To summarise, you need about 105ILS to get out of Israel and about 60JOD to get into Jordan. This comes to about $100 total but it is paid in two different parts and the $100 total depends on the exchange rate. I know for a fact you can pay your 105ILS in ILS or with card (I'm pretty sure you can pay in USD and JOD too, but don't quote me on that). Like I said the 60JOD can be paid in lots of different currencies.

If I was going to do it again, I'd pay the 105ILS with card still and pay the guide the 60JOD in either GBP or EUR (we thought we had to pay in USD, so we'd exchanged our Euros for dollars which were kind of annoying). I'd also make sure I had lots of 10 Euro/Dollar/pound notes to make life easier for everyone. I know that sounds confusing, I've tried to make it as clear as possible - let me know if you have any questions.

The border crossing was relatively easy and I could see this was only because we were on the tour - if we didn't have our guide I wouldn't have known where to queue or what to pay or anything, so I'm grateful for that. Once we crossed the border, we were shocked by the instant difference between Israel and Jordan, they really are very different countries!

Our first stop was in Jerash, man this place is impressive! The only thing we really knew about Jordan, and the reason we wanted to go, was Petra - so it was awesome that they took us to Jerash first and we got to love Jordan for reasons other than Petra.

Men were pretty chatty in Jerash. I'd gotten so relaxed in Israel (where men had been completely ignoring me), that I walked around Jordan wearing a crop top. About five men asked me if I wanted to marry them. It was fine though, they were reasonably nice and not like the creeps you get in certain parts of the world. I should probably have covered up, but like, it was hot.

After Jerash, we went for lunch. Lunch was an all you could eat buffet (drinks not included) and included many options for vegans. Then we took a driving tour (aka stayed on the coach) of capital Amman, I've got to say our guide was absolutely incredible. He was so interesting and funny and toed the line between giving us facts (he gave us the important ones but didn't overdo it). He stopped in Amman to get us all a traditional Jordan snack, it wasn't vegan, so he insisted on finding us a traditional vegan Jordan snack! It was very kind of him.

We finally got to Bedouin Campsite Petra at 20:00 and sat down for a meal of hummus, bread, salad and more. We were invited to sit around the campfire, but we were so knackered from all the driving that we had a shower and went to bed.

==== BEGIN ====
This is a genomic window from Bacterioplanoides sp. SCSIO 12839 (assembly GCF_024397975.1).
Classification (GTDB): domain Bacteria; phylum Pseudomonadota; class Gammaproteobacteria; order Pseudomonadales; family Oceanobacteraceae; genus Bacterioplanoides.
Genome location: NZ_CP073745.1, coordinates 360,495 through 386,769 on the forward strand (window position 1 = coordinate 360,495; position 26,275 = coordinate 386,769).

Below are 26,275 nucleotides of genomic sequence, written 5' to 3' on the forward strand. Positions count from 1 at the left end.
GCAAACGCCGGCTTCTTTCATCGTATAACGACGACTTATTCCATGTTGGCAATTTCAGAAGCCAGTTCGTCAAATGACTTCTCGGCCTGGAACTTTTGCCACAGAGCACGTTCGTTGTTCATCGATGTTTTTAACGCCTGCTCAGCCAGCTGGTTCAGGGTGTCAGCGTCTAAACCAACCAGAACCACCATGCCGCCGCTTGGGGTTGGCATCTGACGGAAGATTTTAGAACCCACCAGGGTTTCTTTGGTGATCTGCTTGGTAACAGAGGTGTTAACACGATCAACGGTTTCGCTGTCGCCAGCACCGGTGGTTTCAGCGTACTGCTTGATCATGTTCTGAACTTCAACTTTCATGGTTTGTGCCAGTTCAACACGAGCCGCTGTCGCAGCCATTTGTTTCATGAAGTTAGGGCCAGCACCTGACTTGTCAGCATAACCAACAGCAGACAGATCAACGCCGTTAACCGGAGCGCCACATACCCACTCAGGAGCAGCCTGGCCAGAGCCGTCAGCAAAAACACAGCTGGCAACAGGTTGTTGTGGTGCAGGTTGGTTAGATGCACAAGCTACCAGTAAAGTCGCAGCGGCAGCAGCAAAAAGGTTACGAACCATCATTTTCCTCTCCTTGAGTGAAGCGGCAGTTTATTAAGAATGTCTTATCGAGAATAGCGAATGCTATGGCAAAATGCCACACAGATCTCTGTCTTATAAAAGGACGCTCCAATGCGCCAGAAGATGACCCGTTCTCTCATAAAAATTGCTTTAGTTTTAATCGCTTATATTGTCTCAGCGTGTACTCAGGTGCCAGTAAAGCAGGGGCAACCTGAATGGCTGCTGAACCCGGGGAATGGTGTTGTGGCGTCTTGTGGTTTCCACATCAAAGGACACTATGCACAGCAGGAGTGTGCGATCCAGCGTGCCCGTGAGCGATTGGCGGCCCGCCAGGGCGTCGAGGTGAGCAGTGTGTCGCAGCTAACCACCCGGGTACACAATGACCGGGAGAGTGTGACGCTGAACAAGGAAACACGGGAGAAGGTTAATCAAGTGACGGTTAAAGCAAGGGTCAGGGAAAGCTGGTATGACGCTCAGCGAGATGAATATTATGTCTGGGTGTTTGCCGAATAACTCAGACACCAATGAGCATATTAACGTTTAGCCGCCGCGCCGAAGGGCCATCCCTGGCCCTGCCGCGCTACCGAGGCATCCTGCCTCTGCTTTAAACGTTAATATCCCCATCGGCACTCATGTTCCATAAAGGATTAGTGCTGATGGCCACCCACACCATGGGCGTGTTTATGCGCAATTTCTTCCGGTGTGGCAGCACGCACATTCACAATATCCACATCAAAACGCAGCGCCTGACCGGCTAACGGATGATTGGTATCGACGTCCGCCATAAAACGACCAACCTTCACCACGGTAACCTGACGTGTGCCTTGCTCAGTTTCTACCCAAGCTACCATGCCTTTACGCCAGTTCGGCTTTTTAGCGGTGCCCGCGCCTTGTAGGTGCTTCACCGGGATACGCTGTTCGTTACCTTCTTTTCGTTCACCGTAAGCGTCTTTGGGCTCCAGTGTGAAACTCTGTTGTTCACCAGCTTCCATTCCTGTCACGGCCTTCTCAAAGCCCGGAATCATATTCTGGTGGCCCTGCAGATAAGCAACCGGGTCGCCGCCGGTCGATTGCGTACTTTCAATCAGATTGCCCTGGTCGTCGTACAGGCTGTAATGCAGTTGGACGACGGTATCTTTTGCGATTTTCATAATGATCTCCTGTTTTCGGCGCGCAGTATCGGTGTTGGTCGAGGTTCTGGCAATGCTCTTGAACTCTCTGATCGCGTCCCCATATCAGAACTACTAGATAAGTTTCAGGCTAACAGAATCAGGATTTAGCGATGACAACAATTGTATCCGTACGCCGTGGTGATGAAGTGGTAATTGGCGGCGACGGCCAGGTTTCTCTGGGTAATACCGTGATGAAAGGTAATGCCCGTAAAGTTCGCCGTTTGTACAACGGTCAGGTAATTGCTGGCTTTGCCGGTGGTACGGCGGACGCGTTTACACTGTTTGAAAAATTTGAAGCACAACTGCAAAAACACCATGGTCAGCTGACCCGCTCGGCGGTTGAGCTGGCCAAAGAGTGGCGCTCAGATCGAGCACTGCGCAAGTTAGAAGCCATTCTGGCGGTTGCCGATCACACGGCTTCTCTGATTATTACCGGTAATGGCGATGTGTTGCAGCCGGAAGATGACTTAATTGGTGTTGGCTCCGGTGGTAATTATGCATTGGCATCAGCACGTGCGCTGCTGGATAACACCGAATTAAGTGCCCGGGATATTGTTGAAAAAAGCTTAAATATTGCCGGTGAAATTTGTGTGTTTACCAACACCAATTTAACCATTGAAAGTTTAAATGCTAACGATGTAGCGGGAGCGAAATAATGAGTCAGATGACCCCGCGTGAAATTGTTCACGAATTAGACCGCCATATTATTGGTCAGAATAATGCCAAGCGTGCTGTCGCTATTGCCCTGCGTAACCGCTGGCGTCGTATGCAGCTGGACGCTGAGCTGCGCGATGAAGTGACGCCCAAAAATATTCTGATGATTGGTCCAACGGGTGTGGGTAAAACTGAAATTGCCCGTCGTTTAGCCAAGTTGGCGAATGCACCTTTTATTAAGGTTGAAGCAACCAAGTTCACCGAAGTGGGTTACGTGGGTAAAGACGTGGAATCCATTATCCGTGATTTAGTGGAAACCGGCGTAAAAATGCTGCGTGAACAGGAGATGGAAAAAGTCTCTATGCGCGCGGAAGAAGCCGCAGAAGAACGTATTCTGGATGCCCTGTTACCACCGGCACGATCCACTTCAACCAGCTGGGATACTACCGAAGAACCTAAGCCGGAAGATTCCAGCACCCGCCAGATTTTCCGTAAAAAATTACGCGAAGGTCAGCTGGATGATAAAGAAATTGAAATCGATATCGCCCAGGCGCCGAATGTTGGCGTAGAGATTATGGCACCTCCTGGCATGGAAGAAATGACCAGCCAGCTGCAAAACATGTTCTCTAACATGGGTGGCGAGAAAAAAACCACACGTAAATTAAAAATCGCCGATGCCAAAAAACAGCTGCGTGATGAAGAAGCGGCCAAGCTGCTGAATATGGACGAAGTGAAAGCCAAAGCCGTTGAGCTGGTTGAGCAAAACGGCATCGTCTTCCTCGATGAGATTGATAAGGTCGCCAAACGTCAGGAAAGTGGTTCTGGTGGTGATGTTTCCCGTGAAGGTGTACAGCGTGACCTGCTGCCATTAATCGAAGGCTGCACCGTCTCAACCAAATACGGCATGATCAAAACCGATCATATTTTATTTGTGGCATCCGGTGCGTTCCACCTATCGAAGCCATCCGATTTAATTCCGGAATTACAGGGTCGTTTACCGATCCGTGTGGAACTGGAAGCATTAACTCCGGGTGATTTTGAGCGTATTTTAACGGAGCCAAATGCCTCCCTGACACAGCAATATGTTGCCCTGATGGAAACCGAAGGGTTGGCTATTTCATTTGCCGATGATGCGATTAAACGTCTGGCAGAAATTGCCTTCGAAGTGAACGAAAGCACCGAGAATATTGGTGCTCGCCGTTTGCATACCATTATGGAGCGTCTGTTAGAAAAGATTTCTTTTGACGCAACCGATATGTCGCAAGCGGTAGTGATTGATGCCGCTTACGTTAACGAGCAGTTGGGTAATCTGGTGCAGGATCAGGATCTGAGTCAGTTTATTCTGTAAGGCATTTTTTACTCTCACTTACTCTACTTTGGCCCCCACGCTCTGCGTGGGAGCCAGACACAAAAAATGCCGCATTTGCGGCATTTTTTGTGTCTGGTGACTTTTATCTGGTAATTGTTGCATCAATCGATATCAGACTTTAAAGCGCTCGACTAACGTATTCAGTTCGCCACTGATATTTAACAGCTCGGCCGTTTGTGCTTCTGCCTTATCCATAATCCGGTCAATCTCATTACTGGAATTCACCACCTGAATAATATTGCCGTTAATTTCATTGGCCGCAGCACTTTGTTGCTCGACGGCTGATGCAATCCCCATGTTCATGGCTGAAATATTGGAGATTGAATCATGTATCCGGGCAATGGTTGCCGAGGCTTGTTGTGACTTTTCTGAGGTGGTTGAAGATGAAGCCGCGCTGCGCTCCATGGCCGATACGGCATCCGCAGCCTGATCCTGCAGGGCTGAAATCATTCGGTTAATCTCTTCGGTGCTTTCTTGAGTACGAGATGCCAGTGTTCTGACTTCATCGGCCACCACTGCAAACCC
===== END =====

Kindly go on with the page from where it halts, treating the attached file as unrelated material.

Lessons of Day 8:
  • Know before you go: Re-read what I said about the border;
  • What to wear: something a bit more conservative if you don't want annoying men trying to marry you. It's hot though so go for conservative but breezy
  • Money needed: $100 ish for the border fees - 105ILS for Israel, 60JOD separately for Jordan. Take plenty of normal change. Breakfast, lunch and dinner are all provided.

Day 9: Petra

This was the day we were most excited about and it didn't disappoint! We were up at 07:00 for our breakfast (included) at the campsite. Then at 08:00 we were all on the bus. At Petra our group split into different sections - most stayed with our guide at the beginning to hear about the history and facts. We figured we could look this up online at a later date (we didn't) and wanted more time on the sites so off we went.

Petra is massive. It's not just the Treasury (where you get those iconic photos), it takes hours to walk the whole thing and there's the Monastery and so much more. Our friends decided to head straight to the Monastery and try and fit it all in. We decided to chill at the Treasury, take a million photos, then climb the 3.5km trail to see the Treasury from above, then take more photos. I was pleasantly surprised by how comfortable it is to hang out at Petra - the mountains shade you most of the day so there's no sunstroke or burn. Additionally, there are free (clean) toilets to use. Petra was even better than we imagined, we loved it and felt that the four hours we had there was just about right. For more info on Jerash, Petra and Jordan check out my post: about visiting Jordan this gives you some must know facts about the child labour and animal cruelty that goes on there. At 14:00 we had another great buffet lunch (included) before we took the long long ride back to Jerusalem. The day before we'd crossed the border from Israel to Jordan in the north, but on the way back we crossed at the West Bank. This crossing was horrible for a number of reasons: